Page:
I am currently in an Intensive Outpatient Therapy Program (IOP), and there are lots of different acronyms thrown at me on a daily basis. This includes the acronyms that correspond to the different therapy styles used in the program. For the uninitiated, this post is a summary of three different therapy styles that are in some ways very similar and in other ways very different in their approach to mental health treatment.
I also created a Therapy Cheat Sheet for an even quicker overview.
CBT - The first is Cognitive Behavioral Therapy (CBT) which is one of the most well established of the skills-based talk therapy treatments used by psychiatrists. The core premise is if one has negative thought processes, their thoughts can be corrected toward more positive thought processes. These more positive thoughts should lead to a better mood and higher levels of functioning. The whole methodology and skills taught in CBT are meant to consistently promote positive thought processes as those positive thoughts will lead to better-coping choices in the face of situations that would typically cause depression, anxiety or other negative mood states. CBT is actually used for a variety of different mental health conditions beyond just depression and anxiety.
DBT - The next therapy method is Dialectical Behavior Therapy (DBT) which is useful for patients with self-harm and self-destructive symptoms. There are four modules in DBT all working together to give the patient a better mood and higher levels of functioning. The modules are mindfulness, distress tolerance, emotion regulation and interpersonal effectiveness. There are a crazy amount of acronyms for skills taught in DBT, but the acronyms are actually quite catchy. One of my favorites is DEAR MAN which is how to get what you want from another person (useful for those who are too passive or aggressive in their communication styles).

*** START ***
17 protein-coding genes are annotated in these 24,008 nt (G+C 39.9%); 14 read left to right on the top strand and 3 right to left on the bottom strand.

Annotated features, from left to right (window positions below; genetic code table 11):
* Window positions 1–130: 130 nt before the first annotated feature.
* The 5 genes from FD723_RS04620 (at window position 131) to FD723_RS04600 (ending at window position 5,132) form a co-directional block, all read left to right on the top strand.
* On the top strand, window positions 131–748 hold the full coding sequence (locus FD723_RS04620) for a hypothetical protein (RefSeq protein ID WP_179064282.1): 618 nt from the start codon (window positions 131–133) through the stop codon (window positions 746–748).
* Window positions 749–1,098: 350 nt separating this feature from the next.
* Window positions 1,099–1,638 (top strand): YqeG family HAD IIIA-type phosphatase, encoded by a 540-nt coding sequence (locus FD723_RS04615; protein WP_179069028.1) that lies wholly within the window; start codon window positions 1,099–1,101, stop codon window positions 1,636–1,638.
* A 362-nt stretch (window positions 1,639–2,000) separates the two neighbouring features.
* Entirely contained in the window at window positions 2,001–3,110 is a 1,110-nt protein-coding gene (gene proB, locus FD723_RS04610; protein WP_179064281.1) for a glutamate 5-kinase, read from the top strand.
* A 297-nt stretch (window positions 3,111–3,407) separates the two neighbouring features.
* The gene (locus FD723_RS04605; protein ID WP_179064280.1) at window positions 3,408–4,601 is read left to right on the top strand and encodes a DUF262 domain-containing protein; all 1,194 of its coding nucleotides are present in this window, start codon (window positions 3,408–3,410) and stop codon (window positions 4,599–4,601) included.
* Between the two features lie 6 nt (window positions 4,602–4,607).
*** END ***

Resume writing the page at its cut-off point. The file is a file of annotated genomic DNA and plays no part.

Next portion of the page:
ACT - The final method is Acceptance and Commitment Therapy (ACT). This method is based on some fascinating philosophies surrounding the study of language and how using language to identify emotions can be to our detriment. Within ACT there are six principles - thought defusion, acceptance, mindfulness, self as context, values and committed action. ACT also subscribes to the notion that I summarize as “fuck your feelings.” Your behaviors are supposed to align with your values. Whatever thoughts and emotions you have should not be an impediment to values based behavior.
So with all three methods -
They all have their pros:
As you can see all three of these are pretty much doing the same things. You are learning skill sets that you can use to alter, adjust, and amend your negative thoughts and emotions so that you choose healthier and more positive behaviors. I think that is why the group therapy center I attend draws from all three of these methodologies.
For more information on all these check out the following:
The Dialectical Behavior Therapy Skills Workbook: Practical DBT Exercises for Learning Mindfulness, Interpersonal Effectiveness, Emotion Regulation & Distress Tolerance (by Matthew McKay, Jeffrey C. Wood, and Jeffrey Brantley)
The CBT Toolbox: A Workbook for Clients and Clinicians (by Jeff Riggenbach)
ACT Made Simple: An Easy-To-Read Primer on Acceptance and Commitment Therapy (by Russ Harris)
about the author
My name is Dana Johnson and I am the creator of the Mood Check-In blog.